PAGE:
Ambulance control room workers standing firm on the picket line in Newham, east London (Picture: Guy Smallman)

Thousands of ambulance workers across England and Wales returned to picket lines on Wednesday in their second day of strikes to save the NHS.

Officially, members of the GMB and Unison unions are striking over a lousy pay rise that averages just 4 percent. But workers across Britain told Socialist Worker the action is about far more than that—the whole future of the NHS is at stake.

Unison rep Tom is a specialist paramedic who works in ambulance control in Manchester. He explained that call handlers were joining the action for the first time on Wednesday and that the mood was buoyant.

“The last six months in the call centres has been a real struggle for people. The call queues have been horrendous and are really distressing for workers and those calling,” he told Socialist Worker. “People are relieved to finally be doing something about the NHS crisis.”

Tom said support from the public has been “overwhelming” and that hatred of the Tories is visceral.  “We’re facing a Tory prime minister that uses private health care, private schools, and private planes,” he said. “Of course he doesn’t care about public services.”

And, said Tom, ambulance strikes would continue until the government backs down. “We are willing to take them on and the unions are talking about stepping up the action, and more generalised action. We as workers have power and we’re willing to stick it out,” he said.

Ben, a GMB union rep in Brighton, was also bowled over by public support. “It’s really great to know that they have our backs,” he said. “The public have shown us they’ve made their own mind up about this dispute and who they support.

“People have been tooting their horns, bringing us cards, food and donations. And, there’s solidarity delegations from Unison and from the UCU unions.”

And, in Brighton too, there was a similar mood of determination. “The government is refusing to negotiate. They hope they can beat us with dirty media and the like,” said Ben. “But we can definitely win this, and we can be out on strike every week if we have to.”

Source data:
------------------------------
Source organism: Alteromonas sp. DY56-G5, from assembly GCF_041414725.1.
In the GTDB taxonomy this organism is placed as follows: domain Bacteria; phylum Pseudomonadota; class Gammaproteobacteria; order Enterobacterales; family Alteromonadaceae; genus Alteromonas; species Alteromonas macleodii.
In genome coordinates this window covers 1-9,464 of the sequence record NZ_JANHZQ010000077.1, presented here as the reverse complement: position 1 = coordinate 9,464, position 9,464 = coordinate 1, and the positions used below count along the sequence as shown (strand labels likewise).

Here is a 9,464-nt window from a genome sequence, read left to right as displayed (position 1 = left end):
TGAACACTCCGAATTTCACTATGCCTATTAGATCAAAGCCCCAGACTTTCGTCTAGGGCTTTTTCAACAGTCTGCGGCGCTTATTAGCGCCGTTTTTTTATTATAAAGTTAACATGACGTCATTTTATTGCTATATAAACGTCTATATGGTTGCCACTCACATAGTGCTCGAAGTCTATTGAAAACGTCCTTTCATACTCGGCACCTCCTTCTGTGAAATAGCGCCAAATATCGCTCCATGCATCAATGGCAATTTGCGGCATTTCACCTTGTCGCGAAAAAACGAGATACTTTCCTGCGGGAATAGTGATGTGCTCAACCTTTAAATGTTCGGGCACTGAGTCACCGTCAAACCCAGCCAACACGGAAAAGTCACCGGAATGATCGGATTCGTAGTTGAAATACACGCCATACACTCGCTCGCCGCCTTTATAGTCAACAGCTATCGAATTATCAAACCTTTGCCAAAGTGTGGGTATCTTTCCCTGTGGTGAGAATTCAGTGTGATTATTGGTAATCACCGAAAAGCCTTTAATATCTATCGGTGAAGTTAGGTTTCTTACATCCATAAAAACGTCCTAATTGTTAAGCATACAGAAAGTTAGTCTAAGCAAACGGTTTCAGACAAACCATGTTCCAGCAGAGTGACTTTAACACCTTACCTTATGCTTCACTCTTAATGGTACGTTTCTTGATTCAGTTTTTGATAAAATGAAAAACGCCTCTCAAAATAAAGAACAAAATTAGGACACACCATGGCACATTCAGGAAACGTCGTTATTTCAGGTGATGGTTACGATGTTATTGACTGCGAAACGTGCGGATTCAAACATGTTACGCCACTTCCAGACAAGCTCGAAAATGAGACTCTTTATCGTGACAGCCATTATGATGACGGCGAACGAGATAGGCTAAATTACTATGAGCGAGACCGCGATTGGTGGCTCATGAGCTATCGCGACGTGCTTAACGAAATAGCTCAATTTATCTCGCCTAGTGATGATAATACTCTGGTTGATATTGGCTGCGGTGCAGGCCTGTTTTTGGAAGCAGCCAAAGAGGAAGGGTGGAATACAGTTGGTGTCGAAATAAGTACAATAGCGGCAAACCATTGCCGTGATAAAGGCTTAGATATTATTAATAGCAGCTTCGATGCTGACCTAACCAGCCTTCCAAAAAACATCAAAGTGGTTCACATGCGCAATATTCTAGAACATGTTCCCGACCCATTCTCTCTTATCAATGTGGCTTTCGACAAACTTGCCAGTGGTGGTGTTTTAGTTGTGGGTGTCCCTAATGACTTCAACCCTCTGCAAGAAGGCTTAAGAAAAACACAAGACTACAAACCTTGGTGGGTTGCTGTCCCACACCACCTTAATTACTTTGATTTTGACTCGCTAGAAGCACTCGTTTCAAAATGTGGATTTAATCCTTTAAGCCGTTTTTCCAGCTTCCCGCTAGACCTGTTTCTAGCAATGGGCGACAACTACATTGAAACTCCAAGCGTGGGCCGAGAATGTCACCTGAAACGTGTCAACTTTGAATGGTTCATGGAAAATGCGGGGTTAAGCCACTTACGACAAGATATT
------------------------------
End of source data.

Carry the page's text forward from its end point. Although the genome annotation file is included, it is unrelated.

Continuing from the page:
Strikers at the Cody Road depot in Newham, east London, were also inundated with support. One member of the public even stopped his car to shake the hand of a striker.

And a large group of secondary school students also shouted their support as they passed. Paramedic Nick told Socialist Worker, “The government created this crisis. They were warned years ago. The workforce planning from our government is non-existent.

“It was back in 2017 when the House of Lords identified there were serious problems around recruiting, retaining and morale in the NHS.

“But now, in 2022, we’re struggling with chronic staff shortages. We don’t want to watch as patients are forced to wait more than an hour for an ambulance. It’s heartbreaking.”

In addition to public support, another feature of Wednesday’s picket lines was solidarity. In Chesterfield, a delegation of NHS staff, teachers and BT workers brought solidarity cards and donations to their local picket line.

Sam Ud-Din, secretary of the teachers’ NEU union, joined strikers in Lancashire this morning. He told Socialist Worker why. “Our rights have to be fought for now and for future generations by standing together with all like-minded people,” he said. “Our members have family members who work throughout the public sector.

“Mealy-mouthed platitudes from the government will not be accepted and threats will be resisted and lies and broken promises not forgotten.”

The combination of strikes, the NHS crisis and dire public opinion polls mean the Tories are now in desperate trouble. But trapped by their mantra that pay rises cause inflation, they cannot find a way to settle with the ambulance workers and nurses. That’s why the unions must keep piling on the pressure. 

East London paramedic Nick explained to Socialist Worker what he thought a victory should look like. “We want meaningful negotiations and for us to be given a fair and decent pay rise that reflects the work that we do,” he said. “Part of winning will mean more people are encouraged to work in the ambulance services, and fewer will leave.”

Such a pay rise must be at least the level of inflation if it is to have the effect Nick rightly demands. That means no health union should be fighting for anything less. By organising more action and harder hitting strikes the unions can crack the Tories and their plans for even more austerity to come.